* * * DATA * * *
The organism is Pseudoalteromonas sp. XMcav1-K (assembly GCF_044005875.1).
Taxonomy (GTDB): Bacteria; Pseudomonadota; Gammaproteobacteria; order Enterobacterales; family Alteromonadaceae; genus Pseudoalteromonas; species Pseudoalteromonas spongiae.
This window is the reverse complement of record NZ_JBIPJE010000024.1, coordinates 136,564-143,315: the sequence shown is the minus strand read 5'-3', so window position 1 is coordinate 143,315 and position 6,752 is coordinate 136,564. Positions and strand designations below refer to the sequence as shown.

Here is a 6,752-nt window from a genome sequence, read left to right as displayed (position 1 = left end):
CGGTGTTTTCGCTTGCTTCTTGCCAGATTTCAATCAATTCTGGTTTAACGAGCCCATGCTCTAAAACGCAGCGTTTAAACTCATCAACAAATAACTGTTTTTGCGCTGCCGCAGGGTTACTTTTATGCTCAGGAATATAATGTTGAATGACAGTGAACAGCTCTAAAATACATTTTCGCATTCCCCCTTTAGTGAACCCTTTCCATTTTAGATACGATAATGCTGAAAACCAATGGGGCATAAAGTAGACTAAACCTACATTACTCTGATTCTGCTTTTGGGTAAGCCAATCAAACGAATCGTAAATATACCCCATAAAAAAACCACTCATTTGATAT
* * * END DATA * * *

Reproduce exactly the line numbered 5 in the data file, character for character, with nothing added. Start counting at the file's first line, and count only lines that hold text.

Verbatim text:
CGGTGTTTTCGCTTGCTTCTTGCCAGATTTCAATCAATTCTGGTTTAACGAGCCCATGCTCTAAAACGCAGCGTTTAAACTCATCAACAAATAACTGTTTTTGCGCTGCCGCAGGGTTACTTTTATGCTCAGGAATATAATGTTGAATGACAGTGAACAGCTCTAAAATACATTTTCGCATTCCCCCTTTAGTGAACCCTTTCCATTTTAGATACGATAATGCTGAAAACCAATGGGGCATAAAGTAGACTAAACCTACATTACTCTGATTCTGCTTTTGGGTAAGCCAATCAAACGAATCGTAAATATACCCCATAAAAAAACCACTCATTTGATAT